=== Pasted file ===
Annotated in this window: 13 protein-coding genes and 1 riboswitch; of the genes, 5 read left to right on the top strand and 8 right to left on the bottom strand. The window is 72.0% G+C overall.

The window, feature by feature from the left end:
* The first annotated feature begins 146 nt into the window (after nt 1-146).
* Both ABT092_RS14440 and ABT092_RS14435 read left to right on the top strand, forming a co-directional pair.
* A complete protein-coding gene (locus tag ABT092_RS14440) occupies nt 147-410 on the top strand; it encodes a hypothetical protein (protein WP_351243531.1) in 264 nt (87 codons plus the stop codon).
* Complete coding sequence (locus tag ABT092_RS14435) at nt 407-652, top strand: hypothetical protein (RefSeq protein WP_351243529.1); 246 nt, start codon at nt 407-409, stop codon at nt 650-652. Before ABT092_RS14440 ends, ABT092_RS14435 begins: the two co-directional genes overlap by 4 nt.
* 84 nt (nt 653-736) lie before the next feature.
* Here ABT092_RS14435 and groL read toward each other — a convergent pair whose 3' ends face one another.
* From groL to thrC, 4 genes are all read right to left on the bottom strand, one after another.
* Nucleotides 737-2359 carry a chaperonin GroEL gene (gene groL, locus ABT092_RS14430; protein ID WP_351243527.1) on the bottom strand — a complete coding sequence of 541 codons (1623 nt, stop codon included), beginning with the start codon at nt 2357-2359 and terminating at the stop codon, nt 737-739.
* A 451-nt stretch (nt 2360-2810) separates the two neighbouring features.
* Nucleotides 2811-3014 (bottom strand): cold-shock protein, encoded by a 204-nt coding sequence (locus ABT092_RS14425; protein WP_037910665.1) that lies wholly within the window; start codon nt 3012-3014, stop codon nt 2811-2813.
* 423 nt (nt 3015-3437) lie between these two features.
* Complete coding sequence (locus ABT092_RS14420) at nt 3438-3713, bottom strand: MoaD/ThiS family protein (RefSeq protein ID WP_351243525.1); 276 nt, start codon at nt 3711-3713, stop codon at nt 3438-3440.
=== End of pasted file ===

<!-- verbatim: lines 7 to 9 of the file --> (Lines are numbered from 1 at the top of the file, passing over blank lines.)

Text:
* 84 nt (nt 653-736) lie before the next feature.
* Here ABT092_RS14435 and groL read toward each other — a convergent pair whose 3' ends face one another.
* From groL to thrC, 4 genes are all read right to left on the bottom strand, one after another.